Here, we can see that TWI fostered deep commitment from top management. Not only did the programs were sold, TWI also got top management to understand and take action to recognize that training was indeed part of management job in operating functions. Also, with a coordinator designated by top management, the work can continue without taking too much time of the sponsor, avoiding the risk of him getting upset by constant dragging into programs details.

Next, middle management, often being seen as a source of (change) resistance is here given an active role in supporting and planning the program. This is a way to both appeal to every management person’s will to help others (something I’m deeply convinced: people do want to contribute to others and to something bigger than themselves) and to ensure that the program is well fitted to each and every specifics of all departements of the company. Nobody’s overlooked in the process and everybody gets a change to contribute. From a systems thinking point of view, one could say that TWI complete program for a plant had requisite variety!

As for first-level management, it is clearly stated that their role will be to put the programs in continuiing use (for there is no results otherwise). There are other TWI documents related to how Follow-Through is supposed to be done.

And lastly, all levels of management need to check production results. That’s not a check of how many people were trained, but really a check of what kind of production improvements were done by way of TWI programs: increased production, man-hours saved, reduction in training time – tool breakage – scrap – grievances. So, in the end, it should be clear in everybody’s head that TWI helps solve production problems, as defined and viewed by all management levels in the company.

(The document is dated February 10, 1944, so it’s not modern rocket science!)

I hope this review of one of TWI documents will shed light on their training program efficiency and that you took some ideas home for improving your own change and lean programs.

I plan to comment on other TWI documents, so stay tuned!

Using “The Task Order Up!” from @daveseah to do #Lean #kanban

February 14th, 2011 Posted in Lean Tags: , ,

I sometimes takes the time to go check David Seah’s website. He’s a talentuous e-Designer with a strong personal interest in productivity and organization matters.

Seeing his latest version of The Task Order Up! (TOU) made me thought that it could very well be used for some (Personal or not) Kanban.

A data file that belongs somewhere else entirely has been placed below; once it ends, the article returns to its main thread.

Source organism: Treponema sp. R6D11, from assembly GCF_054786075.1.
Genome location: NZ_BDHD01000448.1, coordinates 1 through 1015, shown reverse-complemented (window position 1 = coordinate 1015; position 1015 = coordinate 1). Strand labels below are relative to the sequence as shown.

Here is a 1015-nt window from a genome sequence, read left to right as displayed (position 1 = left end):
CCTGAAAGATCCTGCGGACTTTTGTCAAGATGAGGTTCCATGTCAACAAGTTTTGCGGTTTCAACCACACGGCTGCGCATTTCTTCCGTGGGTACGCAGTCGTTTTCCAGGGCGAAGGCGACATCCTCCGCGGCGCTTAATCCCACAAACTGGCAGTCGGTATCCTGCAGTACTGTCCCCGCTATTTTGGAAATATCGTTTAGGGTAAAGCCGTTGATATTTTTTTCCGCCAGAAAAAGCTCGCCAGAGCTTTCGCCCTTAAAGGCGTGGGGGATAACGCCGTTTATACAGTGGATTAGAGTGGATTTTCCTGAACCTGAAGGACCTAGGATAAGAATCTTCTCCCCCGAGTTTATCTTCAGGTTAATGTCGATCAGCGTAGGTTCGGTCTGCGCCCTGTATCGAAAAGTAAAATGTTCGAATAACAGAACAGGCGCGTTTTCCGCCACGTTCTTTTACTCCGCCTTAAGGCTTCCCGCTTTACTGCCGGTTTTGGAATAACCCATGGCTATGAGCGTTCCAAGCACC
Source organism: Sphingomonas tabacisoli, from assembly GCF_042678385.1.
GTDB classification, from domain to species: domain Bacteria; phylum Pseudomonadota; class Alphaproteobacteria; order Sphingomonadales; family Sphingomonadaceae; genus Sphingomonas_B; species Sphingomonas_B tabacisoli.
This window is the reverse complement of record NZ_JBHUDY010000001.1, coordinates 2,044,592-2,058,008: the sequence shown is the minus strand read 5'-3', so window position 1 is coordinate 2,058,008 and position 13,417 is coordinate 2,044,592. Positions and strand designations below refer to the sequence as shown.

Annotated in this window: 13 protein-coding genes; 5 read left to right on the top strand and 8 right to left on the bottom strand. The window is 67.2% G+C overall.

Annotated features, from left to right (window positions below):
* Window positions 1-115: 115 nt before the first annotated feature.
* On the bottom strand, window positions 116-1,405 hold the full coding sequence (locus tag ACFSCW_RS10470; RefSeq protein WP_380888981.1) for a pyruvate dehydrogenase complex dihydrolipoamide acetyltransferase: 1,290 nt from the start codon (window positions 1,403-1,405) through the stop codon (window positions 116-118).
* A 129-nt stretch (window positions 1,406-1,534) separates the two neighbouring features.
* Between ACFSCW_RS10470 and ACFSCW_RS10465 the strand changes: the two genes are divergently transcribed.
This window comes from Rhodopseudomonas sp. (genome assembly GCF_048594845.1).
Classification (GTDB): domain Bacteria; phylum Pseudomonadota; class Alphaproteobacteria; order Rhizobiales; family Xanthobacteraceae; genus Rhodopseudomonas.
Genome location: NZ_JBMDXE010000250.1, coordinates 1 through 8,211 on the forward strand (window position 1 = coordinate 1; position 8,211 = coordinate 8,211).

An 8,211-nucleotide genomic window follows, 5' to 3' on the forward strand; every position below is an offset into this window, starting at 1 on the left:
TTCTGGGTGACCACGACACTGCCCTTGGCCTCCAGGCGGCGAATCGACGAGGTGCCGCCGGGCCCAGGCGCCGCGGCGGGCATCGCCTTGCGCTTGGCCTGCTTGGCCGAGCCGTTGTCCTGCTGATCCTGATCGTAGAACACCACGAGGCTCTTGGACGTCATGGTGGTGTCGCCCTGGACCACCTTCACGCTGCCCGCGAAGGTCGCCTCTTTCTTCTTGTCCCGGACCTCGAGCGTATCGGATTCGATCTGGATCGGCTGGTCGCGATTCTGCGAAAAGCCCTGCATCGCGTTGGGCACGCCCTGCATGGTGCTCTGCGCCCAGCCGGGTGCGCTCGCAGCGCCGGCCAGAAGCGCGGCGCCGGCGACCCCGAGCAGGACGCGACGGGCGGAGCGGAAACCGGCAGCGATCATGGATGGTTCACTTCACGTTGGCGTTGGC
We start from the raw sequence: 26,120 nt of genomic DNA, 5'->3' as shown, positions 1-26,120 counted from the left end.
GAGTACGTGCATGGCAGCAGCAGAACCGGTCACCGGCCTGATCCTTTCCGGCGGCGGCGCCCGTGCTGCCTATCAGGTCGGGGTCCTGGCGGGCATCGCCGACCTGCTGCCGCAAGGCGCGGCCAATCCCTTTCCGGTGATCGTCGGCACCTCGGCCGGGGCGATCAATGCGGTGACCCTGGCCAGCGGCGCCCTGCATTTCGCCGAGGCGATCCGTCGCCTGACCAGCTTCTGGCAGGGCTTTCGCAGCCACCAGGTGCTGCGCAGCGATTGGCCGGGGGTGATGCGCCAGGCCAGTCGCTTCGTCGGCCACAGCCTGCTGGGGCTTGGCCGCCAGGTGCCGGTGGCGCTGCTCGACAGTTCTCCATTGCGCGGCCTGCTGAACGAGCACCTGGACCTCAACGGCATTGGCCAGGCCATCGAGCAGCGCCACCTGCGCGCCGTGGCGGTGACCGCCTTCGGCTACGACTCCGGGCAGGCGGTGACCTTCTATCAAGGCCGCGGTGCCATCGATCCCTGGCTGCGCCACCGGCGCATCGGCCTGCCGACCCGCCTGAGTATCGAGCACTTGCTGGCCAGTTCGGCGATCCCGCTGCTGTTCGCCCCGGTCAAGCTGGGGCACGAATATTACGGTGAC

In Personal Kanban, tasks are usually elementary and can move quickly through the kanban. With TOU, what you’ve got is more like a Project that needs to be detailed on the form.

If someone makes use of this, please let us know here (comments below)!

Also, you might be interested in other productivity tools David created.

Reblog: MichaĂ«l BallĂ© “The Trouble with #Lean Experts”

This month column of MichaĂ«l BallĂ© on Lean.org is very interesting (well, like all of what Michael writes!) and deals with Lean experts and the change resistance they’re creating and how to overcome this.

I can’t help but relate this to TWI. If I may remind readers of this blog, TWI setup 4 training programs and worked hard to develop companies at helping themselves:

  • instruct a job (job instruction-JI)
  • improve a job (job methods-JM)
  • maintain good relations with workers (job relations-JR)
  • build a training program (program development-PD)

Indeed, relations at work was of such paramount importance for TWI that they turned it to a whole training program (JR).

But, more important to me is the fact that in almost all of TWI documents, one can read between the lines and see that keeping good working relationships with people was something deemed important.

Michaël reminds us that LEAN = KAIZEN + RESPECT. All too often are we and our own management focused on the KAIZEN part, to the detriment of RESPECT. Indeed, respect is most often not even in the mind of people doing the work. The Lean Promotion Office is often seen as a team of consultants that come and put people back on the right track. How respectul is this?

Lean experts need to remind themselves that people they’re helping, teaching or coaching are not dumb. They know their work, they know where problems are and they have plenty of ideas on how to improve it. There may be other problems elsewhere (which they didn’t investigate because nobody told them they could or gave them time to do so), but, from a constructionist point of view, their reality is… well, theirs! So, should a Lean expert come in and sell them something else as the “real reality”, it’s no wonder s/he gets so fresh a welcoming!

Moreover, when teaching Lean, one must not just teach Kaizen and show Respect. One must teach Lean, which means teaching Kaizen and Respect. TWI knew that; it’s embedded in the documents, for instance when you read on the Job Methods card:

Step 3 – Develop the new method

5) Work out your idea with others

6. Write up your proposed new method

Step 4 – Apply the method

1. Sell your proposal to your boss

2. Sell the new method to the operators

3. Get final approval of all concerned on safety, quality, quantity, cost.

(emphasis mine)

Nowhere in here can you feel of something being enforced onto operators. Isn’t this teaching and showing respect for others and taking into account their skills and experience?